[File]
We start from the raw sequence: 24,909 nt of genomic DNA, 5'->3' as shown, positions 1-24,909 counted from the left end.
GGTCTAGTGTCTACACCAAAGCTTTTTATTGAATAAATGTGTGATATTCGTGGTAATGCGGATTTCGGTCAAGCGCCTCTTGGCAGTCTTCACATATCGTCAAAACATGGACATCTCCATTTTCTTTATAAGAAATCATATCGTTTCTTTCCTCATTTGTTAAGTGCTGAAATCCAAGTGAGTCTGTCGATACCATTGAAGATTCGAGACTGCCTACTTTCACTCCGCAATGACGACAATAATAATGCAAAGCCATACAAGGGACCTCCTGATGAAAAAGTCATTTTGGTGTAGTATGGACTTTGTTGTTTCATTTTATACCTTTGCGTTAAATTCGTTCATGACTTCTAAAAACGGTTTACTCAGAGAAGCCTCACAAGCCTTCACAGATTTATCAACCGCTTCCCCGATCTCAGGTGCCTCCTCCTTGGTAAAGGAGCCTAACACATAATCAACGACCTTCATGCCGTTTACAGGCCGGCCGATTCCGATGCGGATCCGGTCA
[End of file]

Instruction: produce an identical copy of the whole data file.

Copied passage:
We start from the raw sequence: 24,909 nt of genomic DNA, 5'->3' as shown, positions 1-24,909 counted from the left end.
GGTCTAGTGTCTACACCAAAGCTTTTTATTGAATAAATGTGTGATATTCGTGGTAATGCGGATTTCGGTCAAGCGCCTCTTGGCAGTCTTCACATATCGTCAAAACATGGACATCTCCATTTTCTTTATAAGAAATCATATCGTTTCTTTCCTCATTTGTTAAGTGCTGAAATCCAAGTGAGTCTGTCGATACCATTGAAGATTCGAGACTGCCTACTTTCACTCCGCAATGACGACAATAATAATGCAAAGCCATACAAGGGACCTCCTGATGAAAAAGTCATTTTGGTGTAGTATGGACTTTGTTGTTTCATTTTATACCTTTGCGTTAAATTCGTTCATGACTTCTAAAAACGGTTTACTCAGAGAAGCCTCACAAGCCTTCACAGATTTATCAACCGCTTCCCCGATCTCAGGTGCCTCCTCCTTGGTAAAGGAGCCTAACACATAATCAACGACCTTCATGCCGTTTACAGGCCGGCCGATTCCGATGCGGATCCGGTCA